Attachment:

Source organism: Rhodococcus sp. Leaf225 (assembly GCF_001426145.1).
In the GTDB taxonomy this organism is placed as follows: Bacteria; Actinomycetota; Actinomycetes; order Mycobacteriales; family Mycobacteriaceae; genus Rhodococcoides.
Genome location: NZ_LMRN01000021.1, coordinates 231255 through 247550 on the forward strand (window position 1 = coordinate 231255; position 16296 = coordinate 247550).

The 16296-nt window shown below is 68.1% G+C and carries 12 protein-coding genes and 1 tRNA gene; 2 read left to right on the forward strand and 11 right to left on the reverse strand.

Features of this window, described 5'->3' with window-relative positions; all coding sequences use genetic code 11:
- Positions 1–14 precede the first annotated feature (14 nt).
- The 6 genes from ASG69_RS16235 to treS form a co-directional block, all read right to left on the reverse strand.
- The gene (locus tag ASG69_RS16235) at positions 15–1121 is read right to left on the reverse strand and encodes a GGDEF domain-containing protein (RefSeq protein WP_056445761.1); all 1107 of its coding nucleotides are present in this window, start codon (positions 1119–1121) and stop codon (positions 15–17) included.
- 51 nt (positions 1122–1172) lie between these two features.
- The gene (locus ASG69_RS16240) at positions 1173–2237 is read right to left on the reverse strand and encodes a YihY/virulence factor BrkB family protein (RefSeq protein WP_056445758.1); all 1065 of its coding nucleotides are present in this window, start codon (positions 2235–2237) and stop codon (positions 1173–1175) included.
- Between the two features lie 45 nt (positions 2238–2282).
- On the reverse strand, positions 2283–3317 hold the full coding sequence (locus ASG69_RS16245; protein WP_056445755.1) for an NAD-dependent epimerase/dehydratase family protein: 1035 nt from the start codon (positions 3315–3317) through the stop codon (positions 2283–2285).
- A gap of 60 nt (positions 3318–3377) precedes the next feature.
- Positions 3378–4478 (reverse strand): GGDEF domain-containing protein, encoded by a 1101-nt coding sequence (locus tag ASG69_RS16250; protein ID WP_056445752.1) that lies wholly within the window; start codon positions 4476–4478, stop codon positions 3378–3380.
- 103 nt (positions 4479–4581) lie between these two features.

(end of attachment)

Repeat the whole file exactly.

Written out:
Source organism: Rhodococcus sp. Leaf225 (assembly GCF_001426145.1).
In the GTDB taxonomy this organism is placed as follows: Bacteria; Actinomycetota; Actinomycetes; order Mycobacteriales; family Mycobacteriaceae; genus Rhodococcoides.
Genome location: NZ_LMRN01000021.1, coordinates 231255 through 247550 on the forward strand (window position 1 = coordinate 231255; position 16296 = coordinate 247550).

The 16296-nt window shown below is 68.1% G+C and carries 12 protein-coding genes and 1 tRNA gene; 2 read left to right on the forward strand and 11 right to left on the reverse strand.

Features of this window, described 5'->3' with window-relative positions; all coding sequences use genetic code 11:
- Positions 1–14 precede the first annotated feature (14 nt).
- The 6 genes from ASG69_RS16235 to treS form a co-directional block, all read right to left on the reverse strand.
- The gene (locus tag ASG69_RS16235) at positions 15–1121 is read right to left on the reverse strand and encodes a GGDEF domain-containing protein (RefSeq protein WP_056445761.1); all 1107 of its coding nucleotides are present in this window, start codon (positions 1119–1121) and stop codon (positions 15–17) included.
- 51 nt (positions 1122–1172) lie between these two features.
- The gene (locus ASG69_RS16240) at positions 1173–2237 is read right to left on the reverse strand and encodes a YihY/virulence factor BrkB family protein (RefSeq protein WP_056445758.1); all 1065 of its coding nucleotides are present in this window, start codon (positions 2235–2237) and stop codon (positions 1173–1175) included.
- Between the two features lie 45 nt (positions 2238–2282).
- On the reverse strand, positions 2283–3317 hold the full coding sequence (locus ASG69_RS16245; protein WP_056445755.1) for an NAD-dependent epimerase/dehydratase family protein: 1035 nt from the start codon (positions 3315–3317) through the stop codon (positions 2283–2285).
- A gap of 60 nt (positions 3318–3377) precedes the next feature.
- Positions 3378–4478 (reverse strand): GGDEF domain-containing protein, encoded by a 1101-nt coding sequence (locus tag ASG69_RS16250; protein ID WP_056445752.1) that lies wholly within the window; start codon positions 4476–4478, stop codon positions 3378–3380.
- 103 nt (positions 4479–4581) lie between these two features.